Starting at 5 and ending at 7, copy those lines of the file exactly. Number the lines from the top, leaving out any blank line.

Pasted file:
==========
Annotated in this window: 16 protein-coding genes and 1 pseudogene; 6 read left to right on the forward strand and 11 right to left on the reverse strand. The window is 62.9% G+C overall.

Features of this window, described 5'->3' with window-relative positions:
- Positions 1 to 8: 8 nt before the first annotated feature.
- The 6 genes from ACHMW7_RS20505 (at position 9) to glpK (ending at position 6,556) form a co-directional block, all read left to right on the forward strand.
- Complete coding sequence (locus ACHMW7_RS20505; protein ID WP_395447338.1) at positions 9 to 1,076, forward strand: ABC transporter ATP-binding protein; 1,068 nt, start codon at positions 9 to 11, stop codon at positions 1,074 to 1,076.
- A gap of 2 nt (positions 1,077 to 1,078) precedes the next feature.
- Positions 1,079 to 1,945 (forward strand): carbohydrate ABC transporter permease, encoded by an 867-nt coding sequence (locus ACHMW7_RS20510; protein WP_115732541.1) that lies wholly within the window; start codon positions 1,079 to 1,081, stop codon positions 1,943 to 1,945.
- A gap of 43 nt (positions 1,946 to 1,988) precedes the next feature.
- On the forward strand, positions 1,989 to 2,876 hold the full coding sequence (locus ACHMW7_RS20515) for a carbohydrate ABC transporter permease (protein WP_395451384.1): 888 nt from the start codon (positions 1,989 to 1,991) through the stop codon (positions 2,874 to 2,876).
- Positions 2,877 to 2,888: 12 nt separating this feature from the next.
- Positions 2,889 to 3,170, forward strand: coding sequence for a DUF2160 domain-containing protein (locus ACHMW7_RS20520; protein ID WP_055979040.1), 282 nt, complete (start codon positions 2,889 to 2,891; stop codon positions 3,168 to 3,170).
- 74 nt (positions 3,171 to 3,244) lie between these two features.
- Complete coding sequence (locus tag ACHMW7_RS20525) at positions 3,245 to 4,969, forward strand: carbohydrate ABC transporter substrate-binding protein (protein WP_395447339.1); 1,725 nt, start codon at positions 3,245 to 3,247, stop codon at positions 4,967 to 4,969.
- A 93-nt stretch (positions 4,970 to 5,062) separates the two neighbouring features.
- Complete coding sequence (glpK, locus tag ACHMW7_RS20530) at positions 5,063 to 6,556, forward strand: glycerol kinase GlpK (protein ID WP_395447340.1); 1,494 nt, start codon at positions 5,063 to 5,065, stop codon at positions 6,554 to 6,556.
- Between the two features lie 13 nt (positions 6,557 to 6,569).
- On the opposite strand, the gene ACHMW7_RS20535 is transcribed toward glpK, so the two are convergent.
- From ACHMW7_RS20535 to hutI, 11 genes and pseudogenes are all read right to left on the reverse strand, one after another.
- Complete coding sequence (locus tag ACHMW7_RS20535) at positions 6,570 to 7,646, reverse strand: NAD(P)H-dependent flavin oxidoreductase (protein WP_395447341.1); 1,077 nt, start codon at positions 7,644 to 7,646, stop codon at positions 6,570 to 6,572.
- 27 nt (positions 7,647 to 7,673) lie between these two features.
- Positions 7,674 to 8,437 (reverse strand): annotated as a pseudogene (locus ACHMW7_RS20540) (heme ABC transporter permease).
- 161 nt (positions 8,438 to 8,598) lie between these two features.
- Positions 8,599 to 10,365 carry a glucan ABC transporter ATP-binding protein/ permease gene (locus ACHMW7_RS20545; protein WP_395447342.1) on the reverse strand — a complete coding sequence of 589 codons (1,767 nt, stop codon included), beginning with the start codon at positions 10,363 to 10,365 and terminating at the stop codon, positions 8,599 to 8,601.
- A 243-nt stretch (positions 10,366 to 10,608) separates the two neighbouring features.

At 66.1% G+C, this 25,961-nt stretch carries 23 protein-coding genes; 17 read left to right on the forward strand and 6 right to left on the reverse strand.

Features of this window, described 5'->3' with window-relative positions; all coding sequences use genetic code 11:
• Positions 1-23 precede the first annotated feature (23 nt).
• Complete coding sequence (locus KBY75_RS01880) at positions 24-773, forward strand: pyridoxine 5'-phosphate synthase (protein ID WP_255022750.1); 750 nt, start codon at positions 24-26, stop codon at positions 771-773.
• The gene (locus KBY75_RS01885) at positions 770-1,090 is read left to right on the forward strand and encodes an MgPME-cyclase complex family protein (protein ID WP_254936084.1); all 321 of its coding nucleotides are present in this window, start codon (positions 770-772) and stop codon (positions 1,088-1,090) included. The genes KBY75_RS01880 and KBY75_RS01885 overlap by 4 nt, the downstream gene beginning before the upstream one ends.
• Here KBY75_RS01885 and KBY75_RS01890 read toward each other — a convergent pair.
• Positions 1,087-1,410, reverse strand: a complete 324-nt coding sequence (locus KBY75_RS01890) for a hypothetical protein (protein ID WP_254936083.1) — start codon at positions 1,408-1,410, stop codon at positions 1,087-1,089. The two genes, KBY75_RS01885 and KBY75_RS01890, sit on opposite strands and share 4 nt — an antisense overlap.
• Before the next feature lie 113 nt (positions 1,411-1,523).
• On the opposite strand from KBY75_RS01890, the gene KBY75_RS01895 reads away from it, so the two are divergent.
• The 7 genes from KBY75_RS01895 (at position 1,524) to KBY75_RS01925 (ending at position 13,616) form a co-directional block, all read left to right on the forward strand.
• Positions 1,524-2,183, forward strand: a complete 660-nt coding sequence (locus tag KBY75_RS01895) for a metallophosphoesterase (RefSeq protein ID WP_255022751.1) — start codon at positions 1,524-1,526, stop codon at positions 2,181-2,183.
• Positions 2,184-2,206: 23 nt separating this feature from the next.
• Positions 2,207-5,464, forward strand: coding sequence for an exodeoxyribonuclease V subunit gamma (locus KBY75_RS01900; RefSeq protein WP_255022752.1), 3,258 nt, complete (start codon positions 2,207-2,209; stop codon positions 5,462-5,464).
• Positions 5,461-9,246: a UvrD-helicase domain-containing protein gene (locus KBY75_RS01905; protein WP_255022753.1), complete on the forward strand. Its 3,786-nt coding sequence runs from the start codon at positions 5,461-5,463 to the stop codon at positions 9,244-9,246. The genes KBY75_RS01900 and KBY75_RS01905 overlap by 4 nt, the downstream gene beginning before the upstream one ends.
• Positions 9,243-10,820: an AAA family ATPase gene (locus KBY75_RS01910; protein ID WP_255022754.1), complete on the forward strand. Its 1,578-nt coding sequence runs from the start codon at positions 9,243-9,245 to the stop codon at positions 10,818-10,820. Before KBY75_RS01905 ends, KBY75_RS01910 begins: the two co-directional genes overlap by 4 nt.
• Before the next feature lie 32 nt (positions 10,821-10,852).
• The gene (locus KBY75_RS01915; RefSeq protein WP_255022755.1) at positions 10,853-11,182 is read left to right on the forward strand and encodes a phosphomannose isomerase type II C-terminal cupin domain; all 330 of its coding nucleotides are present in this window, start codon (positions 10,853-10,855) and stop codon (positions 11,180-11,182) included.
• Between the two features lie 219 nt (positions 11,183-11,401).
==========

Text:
- Complete coding sequence (locus ACHMW7_RS20505; protein ID WP_395447338.1) at positions 9 to 1,076, forward strand: ABC transporter ATP-binding protein; 1,068 nt, start codon at positions 9 to 11, stop codon at positions 1,074 to 1,076.
- A gap of 2 nt (positions 1,077 to 1,078) precedes the next feature.
- Positions 1,079 to 1,945 (forward strand): carbohydrate ABC transporter permease, encoded by an 867-nt coding sequence (locus ACHMW7_RS20510; protein WP_115732541.1) that lies wholly within the window; start codon positions 1,079 to 1,081, stop codon positions 1,943 to 1,945.